The Panama Canal is still one of the engineering wonders of the world – the “Mars probe” of the Wright Brothers’ days.
Even by today’s standards it is awesome to see a container ship gliding through massive locks and past a rain forest. Put the Canal in the context of turn-of-the-19th century technology and the feat of its construction is staggering.
But you cannot help noticing that the container and cruise ships squeeze through the locks nowadays with only inches to spare on either side. These are known as Panamax ships – built to the maximum beam and draft which the Canal can handle.
Many ships are too big for the Canal. These ships, known at Post Panamax, comprise only 7% of the world’s fleet but the future promises ever more and bigger ships the cargoes of which, if they cannot transit the Canal, will seek other routes including the “dry canals” across other countries of the continent.
To ensure future competitiveness, the Panama Canal Administration plans to build an extra set of wider and deeper locks at a cost of $5.2 billion. The excavation work for the channels leading to the new locks is under way.
The possibilities of a waterway linking the Atlantic and the Pacific in this region had been well appreciated for four centuries before anyone started to dig. Spain ‘s King Carlos V ordered a survey of the canal route in 1524 but it was presumably decided that cutlasses would not be adequate for the job.
The French started a canal in 1880 under de Lesseps, builder of the Suez Canal , but after 20 years of struggle with the jungle, disease, financial problems and the sheer enormity of the project, they were forced to give up.
In 1903 Panama seceded from Colombia and the U.S.A. signed a treaty in which the concession for a public maritime transportation service across the Isthmus was granted. The following year, the U.S.A. purchased the French Canal Company’s properties for $40 million and began to dig. On August 15th, 1914 the U.S. cargo ship Ancon made the first transit.
The story of this gigantic task is best told in the book, “The Path Between the Seas”, by David McCullough. The story is also told dramatically in the murals of the rotunda of the Administration Building at Balboa Heights .
The Canal entered yet another phase of its history on Oct. 1st. 1979 when the process of handing the Canal to the Republic of Panama began, under treaties signed by Panama ‘s former head of Government the late Brig. Gen Omar Torrijos Herrera and U.S. President Jimmy Carter. The Canal and all of its infrastructure in the former Canal Zone was finally under Panama’s control as the 21st century dawned. To see the Canal at work – every year handling thousands of bluewater ships, under the flags of over 80 nations – go to the spectator stands at Miraflores or Gatun locks. Bilingual commentators there are brimful of information and statistics. The average toll for ships using the canal is about $70 to $80 thousand but many save about ten times this figure by eliminating the journey round the Horn. Record tolls: the container ship “Florida”" which transited for $317,200 and Richard Halliburton who swam the Canal in 1926 and was charged 36 cents after his displacement tonnage was calculated.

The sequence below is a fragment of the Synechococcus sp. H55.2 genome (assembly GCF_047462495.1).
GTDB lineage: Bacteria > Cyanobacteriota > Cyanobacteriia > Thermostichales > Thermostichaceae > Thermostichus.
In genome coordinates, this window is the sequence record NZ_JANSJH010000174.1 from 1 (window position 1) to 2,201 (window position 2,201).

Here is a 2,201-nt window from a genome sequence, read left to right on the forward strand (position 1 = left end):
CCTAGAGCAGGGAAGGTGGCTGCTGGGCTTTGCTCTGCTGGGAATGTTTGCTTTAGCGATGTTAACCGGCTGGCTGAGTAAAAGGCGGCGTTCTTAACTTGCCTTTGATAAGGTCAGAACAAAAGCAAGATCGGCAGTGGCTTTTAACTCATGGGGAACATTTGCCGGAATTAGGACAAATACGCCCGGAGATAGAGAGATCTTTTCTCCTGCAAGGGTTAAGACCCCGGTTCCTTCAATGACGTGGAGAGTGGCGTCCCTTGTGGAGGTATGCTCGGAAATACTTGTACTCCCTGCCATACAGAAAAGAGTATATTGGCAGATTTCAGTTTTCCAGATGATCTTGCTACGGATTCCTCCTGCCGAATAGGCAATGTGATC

The Canal is about 50 miles long and ships are lifted 85 feet in three lockages as they cross the Isthmus. The journey through the Canal takes about 8 hours and a ship is normally in Canal waters between 14 and 16 hours.
Tour companies will take you to Miraflores Locks to watch huge ships being raised or lowered 54 feet to the next stage of their journey, Pacific or Atlantic bound. A magnificent new Visitor’s Center has been constructed here. Bilingual commentators will give you a running commentary. You will drive through the residential area, see the Administration Building and the Bridge of the Americas which spans the Canal and joins South America to Central and North America.. For information as to when there will be ships in the locks each day call the Orientation Service at Miraflores, 276-8617.
For visitors who prefer a more relaxed approach to sightseeing there is the Miraflores restaurant in the Visitor’s Center which offers a spectacular view of the transiting ships as you dine. A film of the Canal’s operations is shown in the theater of the Visitor’s Center.
The Gatun Locks on the Atlantic side of the Canal also have comfortable viewing and bilingual commentators.